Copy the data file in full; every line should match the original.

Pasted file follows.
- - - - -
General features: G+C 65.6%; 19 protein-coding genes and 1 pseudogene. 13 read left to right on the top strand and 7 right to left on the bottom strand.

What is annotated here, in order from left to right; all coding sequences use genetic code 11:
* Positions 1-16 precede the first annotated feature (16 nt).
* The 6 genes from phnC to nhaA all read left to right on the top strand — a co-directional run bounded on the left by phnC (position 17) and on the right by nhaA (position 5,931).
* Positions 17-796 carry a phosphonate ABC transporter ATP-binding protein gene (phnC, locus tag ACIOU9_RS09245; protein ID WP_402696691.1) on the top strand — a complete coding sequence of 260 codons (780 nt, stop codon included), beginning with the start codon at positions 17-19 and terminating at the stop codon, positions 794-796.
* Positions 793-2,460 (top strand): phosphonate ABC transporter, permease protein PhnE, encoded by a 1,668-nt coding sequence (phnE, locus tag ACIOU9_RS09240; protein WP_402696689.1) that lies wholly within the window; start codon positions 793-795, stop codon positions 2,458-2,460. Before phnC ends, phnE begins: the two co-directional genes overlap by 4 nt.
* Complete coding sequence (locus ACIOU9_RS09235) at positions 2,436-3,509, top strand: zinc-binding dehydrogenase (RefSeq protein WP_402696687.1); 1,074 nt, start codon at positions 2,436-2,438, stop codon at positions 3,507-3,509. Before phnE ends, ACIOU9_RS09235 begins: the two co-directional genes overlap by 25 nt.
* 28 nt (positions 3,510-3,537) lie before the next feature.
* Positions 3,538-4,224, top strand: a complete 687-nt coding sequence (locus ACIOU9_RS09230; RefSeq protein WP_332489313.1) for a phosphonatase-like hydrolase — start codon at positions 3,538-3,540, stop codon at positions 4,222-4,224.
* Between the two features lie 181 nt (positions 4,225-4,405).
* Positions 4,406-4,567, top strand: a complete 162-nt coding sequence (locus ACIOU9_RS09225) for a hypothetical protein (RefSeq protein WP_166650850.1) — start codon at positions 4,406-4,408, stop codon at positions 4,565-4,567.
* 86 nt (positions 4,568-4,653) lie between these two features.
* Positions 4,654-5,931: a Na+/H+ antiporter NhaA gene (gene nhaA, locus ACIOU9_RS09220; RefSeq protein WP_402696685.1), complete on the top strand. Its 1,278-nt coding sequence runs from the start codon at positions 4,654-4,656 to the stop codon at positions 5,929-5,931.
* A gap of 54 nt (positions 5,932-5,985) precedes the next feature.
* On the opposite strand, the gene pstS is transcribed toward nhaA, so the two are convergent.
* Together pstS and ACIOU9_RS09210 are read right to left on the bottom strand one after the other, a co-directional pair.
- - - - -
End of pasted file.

General features: G+C 65.6%; 19 protein-coding genes and 1 pseudogene. 13 read left to right on the top strand and 7 right to left on the bottom strand.

What is annotated here, in order from left to right; all coding sequences use genetic code 11:
* Positions 1-16 precede the first annotated feature (16 nt).
* The 6 genes from phnC to nhaA all read left to right on the top strand — a co-directional run bounded on the left by phnC (position 17) and on the right by nhaA (position 5,931).
* Positions 17-796 carry a phosphonate ABC transporter ATP-binding protein gene (phnC, locus tag ACIOU9_RS09245; protein ID WP_402696691.1) on the top strand — a complete coding sequence of 260 codons (780 nt, stop codon included), beginning with the start codon at positions 17-19 and terminating at the stop codon, positions 794-796.
* Positions 793-2,460 (top strand): phosphonate ABC transporter, permease protein PhnE, encoded by a 1,668-nt coding sequence (phnE, locus tag ACIOU9_RS09240; protein WP_402696689.1) that lies wholly within the window; start codon positions 793-795, stop codon positions 2,458-2,460. Before phnC ends, phnE begins: the two co-directional genes overlap by 4 nt.
* Complete coding sequence (locus ACIOU9_RS09235) at positions 2,436-3,509, top strand: zinc-binding dehydrogenase (RefSeq protein WP_402696687.1); 1,074 nt, start codon at positions 2,436-2,438, stop codon at positions 3,507-3,509. Before phnE ends, ACIOU9_RS09235 begins: the two co-directional genes overlap by 25 nt.
* 28 nt (positions 3,510-3,537) lie before the next feature.
* Positions 3,538-4,224, top strand: a complete 687-nt coding sequence (locus ACIOU9_RS09230; RefSeq protein WP_332489313.1) for a phosphonatase-like hydrolase — start codon at positions 3,538-3,540, stop codon at positions 4,222-4,224.
* Between the two features lie 181 nt (positions 4,225-4,405).
* Positions 4,406-4,567, top strand: a complete 162-nt coding sequence (locus ACIOU9_RS09225) for a hypothetical protein (RefSeq protein WP_166650850.1) — start codon at positions 4,406-4,408, stop codon at positions 4,565-4,567.
* 86 nt (positions 4,568-4,653) lie between these two features.
* Positions 4,654-5,931: a Na+/H+ antiporter NhaA gene (gene nhaA, locus ACIOU9_RS09220; RefSeq protein WP_402696685.1), complete on the top strand. Its 1,278-nt coding sequence runs from the start codon at positions 4,654-4,656 to the stop codon at positions 5,929-5,931.
* A gap of 54 nt (positions 5,932-5,985) precedes the next feature.
* On the opposite strand, the gene pstS is transcribed toward nhaA, so the two are convergent.
* Together pstS and ACIOU9_RS09210 are read right to left on the bottom strand one after the other, a co-directional pair.